WASHINGTON – The Supreme Court is set to hear historic arguments in cases that could make same-sex marriage the law of the land.
The justices are meeting Tuesday to offer the first public indication of where they stand in the dispute over whether states can continue defining marriage as the union of a man and a woman, or whether the Constitution gives gay and lesbian couples the right to marry.
The court is hearing extended arguments, scheduled to last 2 ½ hours, which also will explore whether states that do not permit same-sex marriage must nonetheless recognize such unions from elsewhere.
Same-sex couples can marry in 36 states and the District of Columbia.
The cases before the court come from Kentucky, Michigan, Ohio and Tennessee, four of the 14 remaining states that allow only heterosexual marriage. Those four states had their marriage bans upheld by the federal appeals court in Cincinnati in November. That is the only federal appeals court that has ruled in favor of the states since the Supreme Court in 2013 struck down part of the federal anti-gay marriage law.
Justice Anthony Kennedy has written the court's three prior gay rights decisions, including the case from two years ago. All eyes will be on Kennedy for any signals that he is prepared to take the final step in granting marriage rights to same-sex couples.
Such an outcome was inconceivable just a few years ago.
The first state to allow gay and lesbian couples to marry was Massachusetts, in 2004. Even as recently as October, barely a third of the states permitted it. Now, same-sex couples can marry in 36 states and the District of Columbia, a dramatic change in the law that has been accompanied by an equally fast shift in public opinion.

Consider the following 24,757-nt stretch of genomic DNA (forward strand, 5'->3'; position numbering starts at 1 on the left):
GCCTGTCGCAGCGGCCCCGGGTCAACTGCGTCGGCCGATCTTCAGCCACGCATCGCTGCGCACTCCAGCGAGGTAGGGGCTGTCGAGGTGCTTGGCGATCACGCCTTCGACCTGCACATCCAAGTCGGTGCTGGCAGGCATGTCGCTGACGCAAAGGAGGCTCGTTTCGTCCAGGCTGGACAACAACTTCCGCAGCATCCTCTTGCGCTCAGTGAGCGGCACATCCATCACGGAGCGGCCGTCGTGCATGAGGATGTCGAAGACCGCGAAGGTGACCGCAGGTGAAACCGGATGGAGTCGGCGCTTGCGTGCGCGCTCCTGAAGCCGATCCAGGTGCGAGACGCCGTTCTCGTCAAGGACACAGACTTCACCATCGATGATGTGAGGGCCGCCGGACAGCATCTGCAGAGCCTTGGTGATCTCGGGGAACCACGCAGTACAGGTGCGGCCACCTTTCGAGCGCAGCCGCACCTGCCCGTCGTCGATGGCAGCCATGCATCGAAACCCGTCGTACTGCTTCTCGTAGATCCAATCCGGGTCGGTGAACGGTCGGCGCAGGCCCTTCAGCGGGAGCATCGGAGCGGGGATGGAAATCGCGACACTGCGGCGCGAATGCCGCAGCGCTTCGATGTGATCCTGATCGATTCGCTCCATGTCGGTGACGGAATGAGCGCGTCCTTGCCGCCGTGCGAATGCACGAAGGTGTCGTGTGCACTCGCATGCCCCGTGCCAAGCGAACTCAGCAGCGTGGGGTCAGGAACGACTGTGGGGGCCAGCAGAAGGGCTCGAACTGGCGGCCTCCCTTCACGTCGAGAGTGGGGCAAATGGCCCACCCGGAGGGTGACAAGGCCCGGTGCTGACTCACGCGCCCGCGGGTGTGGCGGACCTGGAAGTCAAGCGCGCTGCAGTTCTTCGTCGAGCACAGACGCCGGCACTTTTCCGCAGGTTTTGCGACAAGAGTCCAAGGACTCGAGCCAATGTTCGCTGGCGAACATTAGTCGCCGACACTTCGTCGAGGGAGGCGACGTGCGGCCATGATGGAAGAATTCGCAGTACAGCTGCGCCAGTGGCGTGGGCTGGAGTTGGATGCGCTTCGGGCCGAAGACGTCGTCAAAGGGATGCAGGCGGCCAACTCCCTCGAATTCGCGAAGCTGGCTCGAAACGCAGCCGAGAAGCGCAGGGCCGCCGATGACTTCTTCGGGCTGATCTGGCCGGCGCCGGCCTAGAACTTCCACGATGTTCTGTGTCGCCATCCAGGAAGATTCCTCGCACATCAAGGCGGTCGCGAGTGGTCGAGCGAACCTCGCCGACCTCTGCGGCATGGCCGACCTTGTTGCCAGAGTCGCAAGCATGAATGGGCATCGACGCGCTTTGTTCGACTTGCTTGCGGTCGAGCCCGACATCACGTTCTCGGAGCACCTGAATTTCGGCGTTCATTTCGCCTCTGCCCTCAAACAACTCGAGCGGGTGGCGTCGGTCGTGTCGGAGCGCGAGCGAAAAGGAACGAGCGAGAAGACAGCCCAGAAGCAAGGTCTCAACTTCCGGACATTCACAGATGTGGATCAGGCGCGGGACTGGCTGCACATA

The main thrust of the states' case is to reframe the debate.
"This case is not about the best marriage definition. It is about the fundamental question regarding how our democracy resolves such debates about social policy: Who decides, the people of each state or the federal judiciary?" John Bursch, representing Michigan, wrote in his main brief to the court.
Other arguments by the states and more than five-dozen briefs by their defenders warn the justices of harms that could result "if you remove the man-woman definition and replace it with the genderless any-two-persons definition," said Gene Schaerr, a Washington lawyer.
The push for same-sex marriage comes down to fairness, said Mary Bonauto, who will argue on behalf of the plaintiffs. The people who have brought their cases to the Supreme Court are "real people who are deeply committed to each other. Yet they are foreclosed from making that commitment simply because of who they are," she told reporters last week.
Arguments made by Bonauto, other lawyers for same-sex couples and more than six-dozen supporting briefs have strong echoes of the 1967 Loving v. Virginia case, in which the Supreme Court struck down state bans on interracial marriage. In that case, the justices were unanimous that those bans violated the constitutional rights of interracial couples.
No one expects unanimity this time. But many believe the justices will take the final step toward what gay rights supporters call marriage equality, in part because they allowed orders in favor of same-sex couples to take effect even as the issue made its way through the federal court system.
That was action through inaction, as other judges played a major role over the years. Only 11 states have granted marriage rights to same-sex couples through the ballot or the legislature. Court rulings are responsible for all the others.
A decision is expected in late June.